Trial Design Considerations to Increase Older Adult Accrual to National Cancer Institute Clinical Trials

Jennifer Le-Rademacher, Supriya Mohile, Joseph Unger, Matthew F. Hudson, Jared Foster, Stuart Lichtman, Jane Perlmutter, Efrat Dotan, Martine Extermann, Kevin Dodd, William Tew, Heidi Klepin, Tanya M. Wildes, Mina S. Sedrak, Aminah Jatoi, Richard F. Little

Research output: Contribution to journalArticlepeer-review

Abstract

Although adults aged 65 years or older make up a strong majority of cancer patients, their underrepresentation in cancer clinical trials leads to the lack of representative data to guide evidence-based therapeutic decisions in this patient population. The Trial Design Working Group, convened as part of the workshop titled, Engaging Older Adults in the National Cancer Institute Clinical Trials Network: Challenges and Opportunities, recommended study designs and design elements that could improve accrual of older adults in National Cancer Institute-funded clinical trials. These include trials that are specifically designed to enroll older adults, trials that include a cohort of older patients (parallel cohort, stratified cohort, or embedded cohort), and trials with pragmatic design elements to facilitate enrollment of older adults. This manuscript provides brief descriptions of the recommended designs, examples of successful trials, and considerations for implementation of these designs. As with any clinical trial, the scientific questions and trial objectives should drive the study design, the selection of endpoints and intervention, and eligibility criteria. When designing trials that include older adults, the heterogeneity of fitness levels is an important consideration as fitness can influence accrual rates and outcomes. Appropriately incorporating geriatric assessments can help identify the optimal subset of older patients for inclusion and minimize selection bias. Incorporating pragmatic design elements to reduce the burden on trial participants as well as on accruing sites and retaining essential elements to ensure that the main goal of the trial can be accomplished can enhance enrollment without compromising the integrity of trials.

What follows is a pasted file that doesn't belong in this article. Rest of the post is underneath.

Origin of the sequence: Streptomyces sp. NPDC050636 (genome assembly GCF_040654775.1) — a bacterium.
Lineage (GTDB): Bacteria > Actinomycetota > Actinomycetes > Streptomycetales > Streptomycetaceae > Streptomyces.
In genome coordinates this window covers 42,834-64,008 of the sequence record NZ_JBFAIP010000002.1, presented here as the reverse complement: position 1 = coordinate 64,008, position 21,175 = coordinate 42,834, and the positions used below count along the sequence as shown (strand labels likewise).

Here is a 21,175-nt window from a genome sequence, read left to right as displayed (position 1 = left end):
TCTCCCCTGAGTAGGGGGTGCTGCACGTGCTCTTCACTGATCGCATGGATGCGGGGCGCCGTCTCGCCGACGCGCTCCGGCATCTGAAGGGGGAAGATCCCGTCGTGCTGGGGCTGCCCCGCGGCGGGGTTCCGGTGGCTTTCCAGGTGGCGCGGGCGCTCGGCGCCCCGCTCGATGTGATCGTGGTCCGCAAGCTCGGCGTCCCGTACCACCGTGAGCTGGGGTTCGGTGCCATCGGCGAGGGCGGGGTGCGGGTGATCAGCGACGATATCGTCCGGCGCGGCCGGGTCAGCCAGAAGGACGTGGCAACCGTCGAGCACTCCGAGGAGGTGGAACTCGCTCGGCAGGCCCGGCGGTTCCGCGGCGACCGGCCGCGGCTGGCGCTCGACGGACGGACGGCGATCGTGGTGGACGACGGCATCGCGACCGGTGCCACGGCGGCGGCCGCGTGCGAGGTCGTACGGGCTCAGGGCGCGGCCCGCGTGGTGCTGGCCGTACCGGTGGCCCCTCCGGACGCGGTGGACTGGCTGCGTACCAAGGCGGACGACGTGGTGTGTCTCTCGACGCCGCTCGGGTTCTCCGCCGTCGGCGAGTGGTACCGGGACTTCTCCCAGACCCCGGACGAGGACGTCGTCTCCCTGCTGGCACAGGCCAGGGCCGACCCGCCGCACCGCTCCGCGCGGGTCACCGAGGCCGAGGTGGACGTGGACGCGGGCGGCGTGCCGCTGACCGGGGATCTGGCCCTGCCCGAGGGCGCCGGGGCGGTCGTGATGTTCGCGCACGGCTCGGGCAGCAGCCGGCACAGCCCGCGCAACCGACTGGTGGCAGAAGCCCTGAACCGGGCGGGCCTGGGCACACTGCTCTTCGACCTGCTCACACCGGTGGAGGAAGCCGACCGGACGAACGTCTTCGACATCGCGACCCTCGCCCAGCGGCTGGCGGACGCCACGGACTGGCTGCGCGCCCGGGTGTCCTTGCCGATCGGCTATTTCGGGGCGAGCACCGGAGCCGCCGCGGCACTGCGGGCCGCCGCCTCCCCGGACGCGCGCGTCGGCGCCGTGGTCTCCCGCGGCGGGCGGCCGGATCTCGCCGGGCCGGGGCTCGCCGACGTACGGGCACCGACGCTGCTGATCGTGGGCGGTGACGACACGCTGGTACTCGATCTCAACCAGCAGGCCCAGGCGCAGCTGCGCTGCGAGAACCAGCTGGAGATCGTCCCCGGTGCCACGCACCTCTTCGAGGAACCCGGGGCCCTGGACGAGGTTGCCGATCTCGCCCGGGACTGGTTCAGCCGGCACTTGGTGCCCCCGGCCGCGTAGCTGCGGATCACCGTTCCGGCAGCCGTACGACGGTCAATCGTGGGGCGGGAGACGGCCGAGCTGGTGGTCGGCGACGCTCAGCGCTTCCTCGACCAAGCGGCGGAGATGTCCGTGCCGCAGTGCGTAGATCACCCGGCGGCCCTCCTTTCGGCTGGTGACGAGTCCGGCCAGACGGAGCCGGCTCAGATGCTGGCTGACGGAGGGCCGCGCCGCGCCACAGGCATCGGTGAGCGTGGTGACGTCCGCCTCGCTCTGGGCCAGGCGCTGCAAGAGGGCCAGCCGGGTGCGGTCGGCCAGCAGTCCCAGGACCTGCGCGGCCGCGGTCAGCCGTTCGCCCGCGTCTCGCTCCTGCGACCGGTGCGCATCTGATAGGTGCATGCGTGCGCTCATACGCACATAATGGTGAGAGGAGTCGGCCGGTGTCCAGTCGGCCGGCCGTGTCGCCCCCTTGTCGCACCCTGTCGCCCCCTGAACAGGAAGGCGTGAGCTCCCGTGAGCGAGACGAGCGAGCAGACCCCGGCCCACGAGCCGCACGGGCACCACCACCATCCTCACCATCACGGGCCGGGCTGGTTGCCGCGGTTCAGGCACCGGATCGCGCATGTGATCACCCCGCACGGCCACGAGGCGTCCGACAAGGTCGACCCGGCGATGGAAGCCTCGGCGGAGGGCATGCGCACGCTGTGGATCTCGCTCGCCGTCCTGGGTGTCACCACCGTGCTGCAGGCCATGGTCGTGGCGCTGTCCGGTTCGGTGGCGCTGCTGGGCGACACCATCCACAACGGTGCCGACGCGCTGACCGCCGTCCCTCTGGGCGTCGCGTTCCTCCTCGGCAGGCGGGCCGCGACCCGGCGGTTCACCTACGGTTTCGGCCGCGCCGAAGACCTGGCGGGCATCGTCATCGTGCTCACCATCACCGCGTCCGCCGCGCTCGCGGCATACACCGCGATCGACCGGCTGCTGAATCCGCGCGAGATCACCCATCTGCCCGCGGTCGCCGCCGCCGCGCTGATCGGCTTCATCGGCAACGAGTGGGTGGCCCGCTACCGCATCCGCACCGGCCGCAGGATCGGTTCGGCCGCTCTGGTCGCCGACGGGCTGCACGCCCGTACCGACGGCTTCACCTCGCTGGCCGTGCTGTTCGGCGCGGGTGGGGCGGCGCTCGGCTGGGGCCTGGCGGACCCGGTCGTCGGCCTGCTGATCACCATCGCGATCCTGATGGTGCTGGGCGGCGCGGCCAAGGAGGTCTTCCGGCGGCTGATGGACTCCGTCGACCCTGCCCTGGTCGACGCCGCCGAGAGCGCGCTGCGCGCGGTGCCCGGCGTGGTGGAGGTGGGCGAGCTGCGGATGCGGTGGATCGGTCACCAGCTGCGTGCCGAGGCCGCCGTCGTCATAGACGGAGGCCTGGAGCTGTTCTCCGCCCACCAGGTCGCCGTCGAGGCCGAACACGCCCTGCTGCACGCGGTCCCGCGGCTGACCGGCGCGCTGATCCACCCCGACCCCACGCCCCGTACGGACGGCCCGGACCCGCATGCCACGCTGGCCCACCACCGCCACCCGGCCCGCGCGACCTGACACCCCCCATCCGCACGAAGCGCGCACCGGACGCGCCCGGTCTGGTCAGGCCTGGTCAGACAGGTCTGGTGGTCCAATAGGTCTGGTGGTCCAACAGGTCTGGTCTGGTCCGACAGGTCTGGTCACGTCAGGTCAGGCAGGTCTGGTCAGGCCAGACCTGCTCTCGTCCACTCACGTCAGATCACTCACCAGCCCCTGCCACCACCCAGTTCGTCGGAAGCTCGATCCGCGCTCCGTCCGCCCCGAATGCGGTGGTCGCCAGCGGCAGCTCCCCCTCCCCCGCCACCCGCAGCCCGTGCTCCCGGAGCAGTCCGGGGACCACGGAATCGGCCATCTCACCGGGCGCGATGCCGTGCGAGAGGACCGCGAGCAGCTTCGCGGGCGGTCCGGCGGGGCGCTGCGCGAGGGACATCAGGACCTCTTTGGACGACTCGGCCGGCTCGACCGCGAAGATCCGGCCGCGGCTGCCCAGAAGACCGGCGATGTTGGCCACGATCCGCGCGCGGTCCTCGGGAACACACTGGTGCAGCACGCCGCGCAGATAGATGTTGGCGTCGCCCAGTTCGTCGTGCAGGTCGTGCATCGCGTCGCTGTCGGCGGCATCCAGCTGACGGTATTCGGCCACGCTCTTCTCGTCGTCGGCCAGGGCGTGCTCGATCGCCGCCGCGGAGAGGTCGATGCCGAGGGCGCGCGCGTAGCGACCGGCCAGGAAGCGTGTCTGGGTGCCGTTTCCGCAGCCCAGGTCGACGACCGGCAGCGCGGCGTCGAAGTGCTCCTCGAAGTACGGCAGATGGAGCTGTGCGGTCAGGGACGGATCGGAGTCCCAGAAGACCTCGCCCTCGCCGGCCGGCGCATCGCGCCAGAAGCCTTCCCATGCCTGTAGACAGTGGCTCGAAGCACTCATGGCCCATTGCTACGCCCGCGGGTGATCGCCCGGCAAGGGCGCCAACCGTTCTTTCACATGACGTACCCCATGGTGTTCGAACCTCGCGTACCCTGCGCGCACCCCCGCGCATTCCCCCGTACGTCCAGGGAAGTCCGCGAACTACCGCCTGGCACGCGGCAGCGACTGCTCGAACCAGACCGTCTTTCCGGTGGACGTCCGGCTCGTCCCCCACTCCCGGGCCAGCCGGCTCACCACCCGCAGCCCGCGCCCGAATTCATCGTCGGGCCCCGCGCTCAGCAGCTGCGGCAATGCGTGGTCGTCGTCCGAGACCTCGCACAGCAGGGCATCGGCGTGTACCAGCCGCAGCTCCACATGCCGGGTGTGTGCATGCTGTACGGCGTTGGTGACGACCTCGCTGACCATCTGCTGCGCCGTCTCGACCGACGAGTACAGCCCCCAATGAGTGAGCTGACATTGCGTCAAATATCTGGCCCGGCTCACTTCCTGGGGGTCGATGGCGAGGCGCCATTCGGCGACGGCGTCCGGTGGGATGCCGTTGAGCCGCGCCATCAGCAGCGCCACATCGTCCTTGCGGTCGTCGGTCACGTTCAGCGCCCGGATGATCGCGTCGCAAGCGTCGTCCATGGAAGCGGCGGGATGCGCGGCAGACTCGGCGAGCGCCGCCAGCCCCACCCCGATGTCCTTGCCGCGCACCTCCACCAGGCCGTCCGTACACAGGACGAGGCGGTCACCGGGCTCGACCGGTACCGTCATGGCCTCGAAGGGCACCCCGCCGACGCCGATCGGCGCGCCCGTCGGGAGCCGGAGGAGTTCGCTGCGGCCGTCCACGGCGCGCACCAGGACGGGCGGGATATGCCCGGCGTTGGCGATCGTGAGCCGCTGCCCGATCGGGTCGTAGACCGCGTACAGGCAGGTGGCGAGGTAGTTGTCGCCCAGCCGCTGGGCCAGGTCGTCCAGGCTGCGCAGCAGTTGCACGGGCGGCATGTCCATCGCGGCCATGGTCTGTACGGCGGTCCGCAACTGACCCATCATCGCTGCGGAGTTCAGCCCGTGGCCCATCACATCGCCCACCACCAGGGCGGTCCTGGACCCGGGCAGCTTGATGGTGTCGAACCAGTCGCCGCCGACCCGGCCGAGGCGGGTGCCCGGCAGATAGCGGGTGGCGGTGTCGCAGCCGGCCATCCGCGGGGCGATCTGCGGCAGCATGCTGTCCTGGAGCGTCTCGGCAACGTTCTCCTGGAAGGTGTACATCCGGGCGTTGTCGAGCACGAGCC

Original languageEnglish (US)
Pages (from-to)135-141
Number of pages7
JournalJournal of the National Cancer Institute. Monographs
Volume2022
Issue number60
DOIs
StatePublished - Dec 15 2022

ASJC Scopus subject areas

  • Oncology
  • Cancer Research

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